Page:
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Posted on February 4, 2013 (5773) By Rabbi Pinchas Winston | Series: | Level:

    These are the judgments which you will place before them . . . (Shemos 24:1)

Justice can be a funny thing, especially when it seems so unjust. How many times do both parties enter a court case expecting, hoping, to win, and at least one walks out feeling as if he was taken advantage of? How many people have walked away feeling as if justice had dealt them an unjust blow? Ideally, people should be able to work out their own disagreements, and if they can’t, it should be because each wants the other to win. They two sides of the disagreement should come to court out of fear of causing each other unnecessary loss, and after the court has decided in favor of one party over the other, the losing side should be happy for the winner, and the winning side should be disappointed for the loser.

Right. And french fries should be healthy for you.

Of course, that is the way it will be in Yemos HaMoshiach, at least with respect to the way people will act towards one another. French fries may still be unhealthy in the Messianic Era, but more than likely, we won’t want them anymore at that time, anyhow. Without a yetzer hara, who will eat or enjoy anything that is not nutritious?

In Talmudic language, the yetzer hara is called the seor sh’b’issa, or the leaven in the dough (Brochos 17a). For, just as a little yeast added to a small amount of dough can make it rise into a large loaf of bread, a little bit of yetzer hara added to a person, which happened when the first man ate from the Tree of Knowledge of Good and Evil, can make him blow up into something much greater than he is, in a negative sense.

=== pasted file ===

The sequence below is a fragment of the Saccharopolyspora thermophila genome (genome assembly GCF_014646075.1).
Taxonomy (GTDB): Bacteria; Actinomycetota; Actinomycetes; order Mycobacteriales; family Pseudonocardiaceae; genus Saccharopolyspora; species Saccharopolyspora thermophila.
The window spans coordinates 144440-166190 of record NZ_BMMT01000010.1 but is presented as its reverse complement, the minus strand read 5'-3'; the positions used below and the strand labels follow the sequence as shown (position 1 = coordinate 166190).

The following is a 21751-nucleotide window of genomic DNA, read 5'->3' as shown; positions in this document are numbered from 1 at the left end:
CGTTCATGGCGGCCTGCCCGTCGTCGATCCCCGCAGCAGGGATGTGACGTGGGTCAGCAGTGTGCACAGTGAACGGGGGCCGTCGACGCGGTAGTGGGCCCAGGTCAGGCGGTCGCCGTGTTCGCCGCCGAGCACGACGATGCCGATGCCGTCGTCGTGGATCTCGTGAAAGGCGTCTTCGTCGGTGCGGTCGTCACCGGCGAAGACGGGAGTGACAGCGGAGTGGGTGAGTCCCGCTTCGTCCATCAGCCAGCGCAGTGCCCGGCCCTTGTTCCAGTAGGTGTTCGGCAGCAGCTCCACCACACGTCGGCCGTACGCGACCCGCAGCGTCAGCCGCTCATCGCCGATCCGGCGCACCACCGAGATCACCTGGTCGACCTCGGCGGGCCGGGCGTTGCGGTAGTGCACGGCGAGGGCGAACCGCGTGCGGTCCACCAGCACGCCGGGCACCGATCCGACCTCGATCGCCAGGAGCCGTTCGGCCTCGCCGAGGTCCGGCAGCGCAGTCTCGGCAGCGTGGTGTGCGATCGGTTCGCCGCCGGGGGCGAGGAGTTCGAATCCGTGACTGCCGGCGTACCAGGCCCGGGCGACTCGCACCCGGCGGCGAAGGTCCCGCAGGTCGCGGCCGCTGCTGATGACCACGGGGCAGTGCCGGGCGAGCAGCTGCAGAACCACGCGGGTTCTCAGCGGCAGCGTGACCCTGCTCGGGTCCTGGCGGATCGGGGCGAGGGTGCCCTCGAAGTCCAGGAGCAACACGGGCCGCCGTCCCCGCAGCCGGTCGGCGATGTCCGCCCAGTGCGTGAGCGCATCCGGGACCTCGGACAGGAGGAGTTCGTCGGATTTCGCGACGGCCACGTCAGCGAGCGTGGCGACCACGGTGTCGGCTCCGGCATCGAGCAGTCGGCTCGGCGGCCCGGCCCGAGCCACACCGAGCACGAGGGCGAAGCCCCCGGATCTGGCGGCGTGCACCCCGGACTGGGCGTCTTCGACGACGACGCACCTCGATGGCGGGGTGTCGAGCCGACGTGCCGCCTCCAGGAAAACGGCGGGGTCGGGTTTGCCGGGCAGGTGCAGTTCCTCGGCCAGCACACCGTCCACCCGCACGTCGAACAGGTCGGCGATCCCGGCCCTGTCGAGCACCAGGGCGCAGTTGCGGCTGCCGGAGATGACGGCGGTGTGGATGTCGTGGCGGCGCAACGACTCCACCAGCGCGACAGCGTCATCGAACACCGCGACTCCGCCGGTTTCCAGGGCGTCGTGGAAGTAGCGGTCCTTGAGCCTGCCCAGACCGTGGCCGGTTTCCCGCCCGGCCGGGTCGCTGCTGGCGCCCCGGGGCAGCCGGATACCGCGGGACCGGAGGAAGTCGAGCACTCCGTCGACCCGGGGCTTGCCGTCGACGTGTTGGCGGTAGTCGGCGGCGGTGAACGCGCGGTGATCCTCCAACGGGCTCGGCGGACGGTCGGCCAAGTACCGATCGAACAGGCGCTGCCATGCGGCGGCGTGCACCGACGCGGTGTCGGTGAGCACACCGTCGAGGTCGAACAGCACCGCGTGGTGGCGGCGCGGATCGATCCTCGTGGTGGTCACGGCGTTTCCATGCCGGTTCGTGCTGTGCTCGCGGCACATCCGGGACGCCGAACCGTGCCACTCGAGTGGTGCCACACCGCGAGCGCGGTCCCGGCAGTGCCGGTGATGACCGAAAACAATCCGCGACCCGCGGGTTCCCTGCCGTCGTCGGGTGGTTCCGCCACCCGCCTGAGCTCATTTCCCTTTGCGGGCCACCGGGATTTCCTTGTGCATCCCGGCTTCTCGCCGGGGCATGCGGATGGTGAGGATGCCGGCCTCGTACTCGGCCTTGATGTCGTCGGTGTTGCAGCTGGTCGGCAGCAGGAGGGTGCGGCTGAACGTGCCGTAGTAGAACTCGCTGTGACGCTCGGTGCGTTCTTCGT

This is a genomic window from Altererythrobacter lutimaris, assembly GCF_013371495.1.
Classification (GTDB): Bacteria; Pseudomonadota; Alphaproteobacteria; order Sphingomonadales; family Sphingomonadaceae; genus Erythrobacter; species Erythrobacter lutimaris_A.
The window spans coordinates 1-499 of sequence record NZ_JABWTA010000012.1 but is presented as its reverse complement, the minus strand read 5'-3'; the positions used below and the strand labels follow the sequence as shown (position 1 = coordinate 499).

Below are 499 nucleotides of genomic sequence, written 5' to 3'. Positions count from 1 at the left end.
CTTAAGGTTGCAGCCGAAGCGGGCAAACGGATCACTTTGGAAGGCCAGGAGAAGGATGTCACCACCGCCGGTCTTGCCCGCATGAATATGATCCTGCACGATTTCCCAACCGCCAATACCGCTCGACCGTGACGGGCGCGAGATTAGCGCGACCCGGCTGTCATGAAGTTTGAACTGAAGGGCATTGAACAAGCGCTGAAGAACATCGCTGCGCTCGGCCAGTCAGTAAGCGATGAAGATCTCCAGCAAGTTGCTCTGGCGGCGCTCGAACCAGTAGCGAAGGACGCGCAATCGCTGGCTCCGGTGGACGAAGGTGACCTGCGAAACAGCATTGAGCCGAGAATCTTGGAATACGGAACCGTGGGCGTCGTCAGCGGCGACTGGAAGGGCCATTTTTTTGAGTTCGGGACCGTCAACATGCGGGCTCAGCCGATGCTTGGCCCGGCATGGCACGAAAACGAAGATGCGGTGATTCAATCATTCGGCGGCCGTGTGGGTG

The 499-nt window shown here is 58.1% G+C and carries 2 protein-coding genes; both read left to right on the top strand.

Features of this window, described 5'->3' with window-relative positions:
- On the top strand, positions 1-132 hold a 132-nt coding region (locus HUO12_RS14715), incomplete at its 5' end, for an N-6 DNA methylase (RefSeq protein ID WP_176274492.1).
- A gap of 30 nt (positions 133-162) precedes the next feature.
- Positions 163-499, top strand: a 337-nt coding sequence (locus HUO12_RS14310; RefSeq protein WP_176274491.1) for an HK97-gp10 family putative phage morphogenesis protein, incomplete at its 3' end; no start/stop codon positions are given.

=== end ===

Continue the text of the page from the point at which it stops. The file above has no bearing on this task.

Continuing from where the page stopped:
Here is a simple example of this. Have you ever gotten into an argument with someone that became blown out of proportion? (Who hasn’t?) It may have started off as a quiet disagreement, but for some reason, all kinds of hot buttons got pressed along the way, and voila! a yelling match ensued. Even though you hear yourself yelling, you can’t stop yourself, a little voice inside your head says, “If we don’t win this, it’ll be bad news for the entire universe!”

Then someone else walks into the room, and hearing the shouting, tries to calm everyone down. Sometimes it works, and sometimes it just aggravates the situation. “No, you don’t understand,” we plead, trying to justify our hysteria. We may even drag them into the argument, and deal with them as an evil collaborator of the “other side.”

Most arguments always come to an end, and with time, lose their importance. In fact, sometimes, when remembering how angry and out-of-control we became, we get embarrassed before ourselves, knowing that we never had to get so excited or animated. If it had been video-taped, we probably couldn’t even stomach to watch ourselves again.

Even more amazing is how, when the same topic comes up again, this time with a different person, or perhaps, in a different frame of mind, you do not get so upset, or even upset at all. You even wonder what it was that got you going the first time, unaware that it could easily happen again, if it happens in a way to make your subjective, and therefore, defensive once again.

This is the entire difference that the yetzer hara makes: it transforms an objective person into a subjective one. It cleverly takes life situations, and when we’re not looking, turns them into threatening crises, that make our decisions a matter of fight-or-flight. When that happens, truth becomes secondary to winning, and we have to go to Bais Din to solve our problems, though not necessarily our feelings.